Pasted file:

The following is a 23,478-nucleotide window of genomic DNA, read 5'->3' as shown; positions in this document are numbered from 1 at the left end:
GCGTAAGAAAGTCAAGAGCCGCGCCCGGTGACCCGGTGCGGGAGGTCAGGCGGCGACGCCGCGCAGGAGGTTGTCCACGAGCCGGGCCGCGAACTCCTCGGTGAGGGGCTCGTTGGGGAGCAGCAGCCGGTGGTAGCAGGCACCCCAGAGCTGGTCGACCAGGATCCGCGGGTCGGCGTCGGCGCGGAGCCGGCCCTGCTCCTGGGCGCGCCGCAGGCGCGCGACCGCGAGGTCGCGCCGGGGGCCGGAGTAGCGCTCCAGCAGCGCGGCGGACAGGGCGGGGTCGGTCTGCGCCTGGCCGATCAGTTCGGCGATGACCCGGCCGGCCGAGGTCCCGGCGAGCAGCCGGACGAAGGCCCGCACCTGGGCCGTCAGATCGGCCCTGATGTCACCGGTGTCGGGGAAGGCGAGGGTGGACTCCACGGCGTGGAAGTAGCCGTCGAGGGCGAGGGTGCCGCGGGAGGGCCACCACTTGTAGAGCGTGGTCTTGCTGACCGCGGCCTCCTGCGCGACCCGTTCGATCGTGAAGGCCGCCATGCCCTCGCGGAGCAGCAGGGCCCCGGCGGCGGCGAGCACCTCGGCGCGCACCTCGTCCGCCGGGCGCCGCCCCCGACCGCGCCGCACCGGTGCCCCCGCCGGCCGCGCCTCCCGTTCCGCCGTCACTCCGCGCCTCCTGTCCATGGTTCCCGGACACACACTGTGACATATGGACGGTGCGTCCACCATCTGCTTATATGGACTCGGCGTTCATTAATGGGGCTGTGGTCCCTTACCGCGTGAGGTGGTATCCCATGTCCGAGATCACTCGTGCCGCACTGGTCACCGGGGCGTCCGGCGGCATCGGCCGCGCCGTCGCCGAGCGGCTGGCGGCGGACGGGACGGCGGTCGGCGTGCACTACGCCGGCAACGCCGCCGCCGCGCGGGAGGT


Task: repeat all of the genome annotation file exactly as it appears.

The following is a 23,478-nucleotide window of genomic DNA, read 5'->3' as shown; positions in this document are numbered from 1 at the left end:
GCGTAAGAAAGTCAAGAGCCGCGCCCGGTGACCCGGTGCGGGAGGTCAGGCGGCGACGCCGCGCAGGAGGTTGTCCACGAGCCGGGCCGCGAACTCCTCGGTGAGGGGCTCGTTGGGGAGCAGCAGCCGGTGGTAGCAGGCACCCCAGAGCTGGTCGACCAGGATCCGCGGGTCGGCGTCGGCGCGGAGCCGGCCCTGCTCCTGGGCGCGCCGCAGGCGCGCGACCGCGAGGTCGCGCCGGGGGCCGGAGTAGCGCTCCAGCAGCGCGGCGGACAGGGCGGGGTCGGTCTGCGCCTGGCCGATCAGTTCGGCGATGACCCGGCCGGCCGAGGTCCCGGCGAGCAGCCGGACGAAGGCCCGCACCTGGGCCGTCAGATCGGCCCTGATGTCACCGGTGTCGGGGAAGGCGAGGGTGGACTCCACGGCGTGGAAGTAGCCGTCGAGGGCGAGGGTGCCGCGGGAGGGCCACCACTTGTAGAGCGTGGTCTTGCTGACCGCGGCCTCCTGCGCGACCCGTTCGATCGTGAAGGCCGCCATGCCCTCGCGGAGCAGCAGGGCCCCGGCGGCGGCGAGCACCTCGGCGCGCACCTCGTCCGCCGGGCGCCGCCCCCGACCGCGCCGCACCGGTGCCCCCGCCGGCCGCGCCTCCCGTTCCGCCGTCACTCCGCGCCTCCTGTCCATGGTTCCCGGACACACACTGTGACATATGGACGGTGCGTCCACCATCTGCTTATATGGACTCGGCGTTCATTAATGGGGCTGTGGTCCCTTACCGCGTGAGGTGGTATCCCATGTCCGAGATCACTCGTGCCGCACTGGTCACCGGGGCGTCCGGCGGCATCGGCCGCGCCGTCGCCGAGCGGCTGGCGGCGGACGGGACGGCGGTCGGCGTGCACTACGCCGGCAACGCCGCCGCCGCGCGGGAGGT